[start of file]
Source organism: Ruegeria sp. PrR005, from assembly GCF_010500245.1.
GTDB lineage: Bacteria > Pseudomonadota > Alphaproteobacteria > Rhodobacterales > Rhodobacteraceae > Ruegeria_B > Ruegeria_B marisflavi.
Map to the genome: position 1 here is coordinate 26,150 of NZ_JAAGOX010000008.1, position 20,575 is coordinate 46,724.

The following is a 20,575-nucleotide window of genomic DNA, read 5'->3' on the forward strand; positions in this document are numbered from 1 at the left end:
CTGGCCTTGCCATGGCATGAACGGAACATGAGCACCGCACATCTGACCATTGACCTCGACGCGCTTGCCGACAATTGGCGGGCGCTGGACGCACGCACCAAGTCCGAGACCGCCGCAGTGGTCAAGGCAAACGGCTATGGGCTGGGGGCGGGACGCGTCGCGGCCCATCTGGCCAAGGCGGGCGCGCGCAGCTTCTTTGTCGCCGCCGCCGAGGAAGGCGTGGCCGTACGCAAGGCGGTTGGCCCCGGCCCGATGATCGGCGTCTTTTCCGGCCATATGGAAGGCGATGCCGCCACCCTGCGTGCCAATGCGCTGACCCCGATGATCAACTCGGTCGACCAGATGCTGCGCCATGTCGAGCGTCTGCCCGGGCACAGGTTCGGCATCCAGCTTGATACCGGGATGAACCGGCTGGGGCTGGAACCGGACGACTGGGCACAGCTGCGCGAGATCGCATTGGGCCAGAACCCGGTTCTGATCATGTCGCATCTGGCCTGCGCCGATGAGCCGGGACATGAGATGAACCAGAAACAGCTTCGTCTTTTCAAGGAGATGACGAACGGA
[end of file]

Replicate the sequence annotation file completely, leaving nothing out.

Source organism: Ruegeria sp. PrR005, from assembly GCF_010500245.1.
GTDB lineage: Bacteria > Pseudomonadota > Alphaproteobacteria > Rhodobacterales > Rhodobacteraceae > Ruegeria_B > Ruegeria_B marisflavi.
Map to the genome: position 1 here is coordinate 26,150 of NZ_JAAGOX010000008.1, position 20,575 is coordinate 46,724.

The following is a 20,575-nucleotide window of genomic DNA, read 5'->3' on the forward strand; positions in this document are numbered from 1 at the left end:
CTGGCCTTGCCATGGCATGAACGGAACATGAGCACCGCACATCTGACCATTGACCTCGACGCGCTTGCCGACAATTGGCGGGCGCTGGACGCACGCACCAAGTCCGAGACCGCCGCAGTGGTCAAGGCAAACGGCTATGGGCTGGGGGCGGGACGCGTCGCGGCCCATCTGGCCAAGGCGGGCGCGCGCAGCTTCTTTGTCGCCGCCGCCGAGGAAGGCGTGGCCGTACGCAAGGCGGTTGGCCCCGGCCCGATGATCGGCGTCTTTTCCGGCCATATGGAAGGCGATGCCGCCACCCTGCGTGCCAATGCGCTGACCCCGATGATCAACTCGGTCGACCAGATGCTGCGCCATGTCGAGCGTCTGCCCGGGCACAGGTTCGGCATCCAGCTTGATACCGGGATGAACCGGCTGGGGCTGGAACCGGACGACTGGGCACAGCTGCGCGAGATCGCATTGGGCCAGAACCCGGTTCTGATCATGTCGCATCTGGCCTGCGCCGATGAGCCGGGACATGAGATGAACCAGAAACAGCTTCGTCTTTTCAAGGAGATGACGAACGGA